By David Shepardson and Diane Bartz
WASHINGTON (Reuters) - AT&T Inc's <T.N> planned $85.4 billion acquisition of Time Warner Inc <TWX.N> will increase innovation and bring "better-priced options" to consumers upset by high cable bills, AT&T Chief Executive Randall Stephenson told lawmakers on Wednesday.
"We want consumers to pay for their content once and watch it any where any time," he said at a hearing of the Judiciary Committee's antitrust panel.
Senator Amy Klobuchar, the ranking Democrat on the panel, expressed concern that the deal would create incentives for AT&T to refuse to license Time Warner's movies and television shows to competitors. She also said AT&T could favor its own shows over independent content.
Time Warner owns HBO, CNN, Cartoon Network and the Warner Bros film studio.
Senator Al Franken, also a Democrat, expressed the same concern and pressed Time Warner CEO Jeffrey Bewkes on whether the new, combined company would raise rates to others who would broadcast its content. "It would not have the incentive nor would it have the ability," Bewkes responded.
AT&T's Stephenson agreed: "It would make no sense ... to do that."
Senator Mike Lee, a Republican who chairs the antitrust panel, said the review by the U.S. Justice Department would be "very fact-intensive."
"Consumer welfare is maximized by protecting competition, not necessarily by protecting competitors," Lee said.
The Justice Department will determine whether the deal is legal under antitrust law. If the agency decides to stop a proposed transaction, it must convince a judge to agree.
Stephen has said that the Federal Communications Commission would also review the deal if AT&T decides to assume any of Time Warner's licenses.
Franken said he wanted to see the FCC review the merger because of their tougher standard.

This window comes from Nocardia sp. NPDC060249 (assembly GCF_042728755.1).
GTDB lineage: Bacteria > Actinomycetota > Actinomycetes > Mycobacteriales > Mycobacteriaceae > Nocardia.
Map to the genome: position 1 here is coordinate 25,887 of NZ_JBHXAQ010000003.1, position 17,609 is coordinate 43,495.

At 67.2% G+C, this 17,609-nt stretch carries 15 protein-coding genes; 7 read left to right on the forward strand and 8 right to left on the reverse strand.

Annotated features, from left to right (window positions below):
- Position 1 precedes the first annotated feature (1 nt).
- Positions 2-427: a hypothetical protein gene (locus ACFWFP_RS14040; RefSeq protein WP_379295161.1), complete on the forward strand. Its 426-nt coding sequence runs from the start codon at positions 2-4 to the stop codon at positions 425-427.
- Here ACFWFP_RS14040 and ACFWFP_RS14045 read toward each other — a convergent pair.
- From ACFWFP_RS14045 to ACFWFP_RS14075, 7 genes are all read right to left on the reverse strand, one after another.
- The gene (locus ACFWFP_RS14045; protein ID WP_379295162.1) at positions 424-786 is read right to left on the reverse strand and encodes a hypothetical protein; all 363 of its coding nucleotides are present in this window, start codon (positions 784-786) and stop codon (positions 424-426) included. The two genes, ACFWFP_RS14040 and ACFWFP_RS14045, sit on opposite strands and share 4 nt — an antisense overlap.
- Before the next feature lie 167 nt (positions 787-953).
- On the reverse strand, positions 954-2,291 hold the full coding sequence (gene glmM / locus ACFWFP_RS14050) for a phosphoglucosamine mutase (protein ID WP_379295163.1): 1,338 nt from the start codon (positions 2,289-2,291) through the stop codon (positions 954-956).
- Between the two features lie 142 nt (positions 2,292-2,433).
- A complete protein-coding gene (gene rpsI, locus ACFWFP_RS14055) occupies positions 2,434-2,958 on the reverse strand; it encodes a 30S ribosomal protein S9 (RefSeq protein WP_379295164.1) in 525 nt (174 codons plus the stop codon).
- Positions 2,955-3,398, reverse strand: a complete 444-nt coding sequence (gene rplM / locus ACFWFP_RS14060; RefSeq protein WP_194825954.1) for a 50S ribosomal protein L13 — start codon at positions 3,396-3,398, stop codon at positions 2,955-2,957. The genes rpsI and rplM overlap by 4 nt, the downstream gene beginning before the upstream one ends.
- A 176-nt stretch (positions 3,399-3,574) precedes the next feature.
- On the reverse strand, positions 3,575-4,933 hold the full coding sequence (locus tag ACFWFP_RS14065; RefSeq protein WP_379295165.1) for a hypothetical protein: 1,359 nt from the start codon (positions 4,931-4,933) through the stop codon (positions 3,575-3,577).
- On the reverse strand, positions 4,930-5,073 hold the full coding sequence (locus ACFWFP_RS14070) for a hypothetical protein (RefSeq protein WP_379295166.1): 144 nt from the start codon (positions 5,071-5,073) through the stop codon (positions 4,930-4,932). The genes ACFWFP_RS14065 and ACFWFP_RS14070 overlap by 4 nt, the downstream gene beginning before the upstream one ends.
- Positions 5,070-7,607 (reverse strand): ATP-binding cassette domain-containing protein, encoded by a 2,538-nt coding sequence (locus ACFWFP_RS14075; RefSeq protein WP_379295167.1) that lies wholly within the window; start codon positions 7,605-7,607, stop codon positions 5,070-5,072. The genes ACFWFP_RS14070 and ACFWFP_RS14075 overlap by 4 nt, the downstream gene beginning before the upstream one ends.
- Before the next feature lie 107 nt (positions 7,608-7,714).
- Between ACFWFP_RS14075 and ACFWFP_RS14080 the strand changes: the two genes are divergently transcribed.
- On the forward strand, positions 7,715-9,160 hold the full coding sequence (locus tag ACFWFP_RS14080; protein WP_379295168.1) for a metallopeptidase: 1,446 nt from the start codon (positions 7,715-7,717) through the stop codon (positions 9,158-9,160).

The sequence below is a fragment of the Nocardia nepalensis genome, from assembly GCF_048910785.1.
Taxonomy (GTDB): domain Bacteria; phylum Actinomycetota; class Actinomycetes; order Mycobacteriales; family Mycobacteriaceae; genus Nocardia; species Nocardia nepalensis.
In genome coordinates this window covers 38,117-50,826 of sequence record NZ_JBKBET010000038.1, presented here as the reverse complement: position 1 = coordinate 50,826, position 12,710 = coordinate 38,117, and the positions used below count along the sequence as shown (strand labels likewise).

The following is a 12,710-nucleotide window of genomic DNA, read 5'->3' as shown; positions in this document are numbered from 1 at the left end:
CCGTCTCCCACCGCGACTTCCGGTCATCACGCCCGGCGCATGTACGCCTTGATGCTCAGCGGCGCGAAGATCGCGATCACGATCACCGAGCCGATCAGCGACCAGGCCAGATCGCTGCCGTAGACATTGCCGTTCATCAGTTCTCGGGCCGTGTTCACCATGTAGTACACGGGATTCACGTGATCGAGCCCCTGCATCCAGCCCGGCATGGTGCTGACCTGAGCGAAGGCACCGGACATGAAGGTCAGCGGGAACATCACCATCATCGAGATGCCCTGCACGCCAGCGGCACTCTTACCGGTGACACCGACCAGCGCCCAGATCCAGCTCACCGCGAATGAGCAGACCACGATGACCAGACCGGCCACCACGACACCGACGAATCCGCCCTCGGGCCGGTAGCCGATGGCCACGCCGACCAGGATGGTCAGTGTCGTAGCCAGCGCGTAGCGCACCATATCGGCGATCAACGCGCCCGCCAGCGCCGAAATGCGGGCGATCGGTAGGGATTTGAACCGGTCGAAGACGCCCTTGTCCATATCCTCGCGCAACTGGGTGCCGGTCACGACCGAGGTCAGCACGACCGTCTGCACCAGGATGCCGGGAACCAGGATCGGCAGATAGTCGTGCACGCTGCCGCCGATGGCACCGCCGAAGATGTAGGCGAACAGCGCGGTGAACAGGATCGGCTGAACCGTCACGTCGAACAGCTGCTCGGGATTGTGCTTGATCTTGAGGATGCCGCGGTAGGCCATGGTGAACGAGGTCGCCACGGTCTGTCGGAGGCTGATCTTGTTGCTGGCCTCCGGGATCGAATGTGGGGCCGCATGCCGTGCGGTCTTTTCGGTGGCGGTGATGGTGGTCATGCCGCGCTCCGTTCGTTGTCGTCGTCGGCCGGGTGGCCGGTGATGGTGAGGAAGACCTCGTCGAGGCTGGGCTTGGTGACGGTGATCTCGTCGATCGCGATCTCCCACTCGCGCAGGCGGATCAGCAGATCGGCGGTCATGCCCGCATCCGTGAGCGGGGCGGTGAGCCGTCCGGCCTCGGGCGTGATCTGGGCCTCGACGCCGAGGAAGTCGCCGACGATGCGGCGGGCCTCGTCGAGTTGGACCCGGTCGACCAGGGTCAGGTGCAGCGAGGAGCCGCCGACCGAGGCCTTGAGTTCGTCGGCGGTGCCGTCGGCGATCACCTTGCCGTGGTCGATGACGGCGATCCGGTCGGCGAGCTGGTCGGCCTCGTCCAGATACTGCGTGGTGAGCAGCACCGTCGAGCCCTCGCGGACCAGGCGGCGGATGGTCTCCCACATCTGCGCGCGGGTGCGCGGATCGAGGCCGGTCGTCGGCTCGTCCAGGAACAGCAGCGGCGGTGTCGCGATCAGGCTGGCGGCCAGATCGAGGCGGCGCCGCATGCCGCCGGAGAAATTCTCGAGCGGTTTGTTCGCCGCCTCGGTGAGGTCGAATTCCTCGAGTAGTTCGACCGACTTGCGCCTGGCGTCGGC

Senator Richard Blumenthal said he had "serious concerns about this transaction. I have yet to be convinced that the benefits outweigh the risks."
But he was also concerned that President-elect Donald Trump, whose administration will decide whether to approve the merger, had said during the campaign that it should be blocked.
"What troubles me is that the president-elect has said that his Justice Department will enforce a different standard of law depending" on whether he is angered by news coverage, said Blumenthal, calling the notion "absolutely abhorrent".
Stephenson said he had not been in touch with Trump's transition team on the issue and that he expected the Justice Department would review the merger fairly.
Billionaire investor Mark Cuban told the Senate panel that the merger would create another competitor against large companies like Apple Inc <AAPL.O>, Google <GOOGL.O>, Microsoft Corp <MSFT.O>, Amazon.com Inc <AMZN.O> and Facebook Inc <FB.O>.
"Delivering content to consumers in this app-driven world is not easy," he said in written testimony. "Alone, it will be very difficult, if not impossible for either AT&T or Time Warner to compete."
And more change would be coming, he said: "There's going to be people cutting the broadband cord."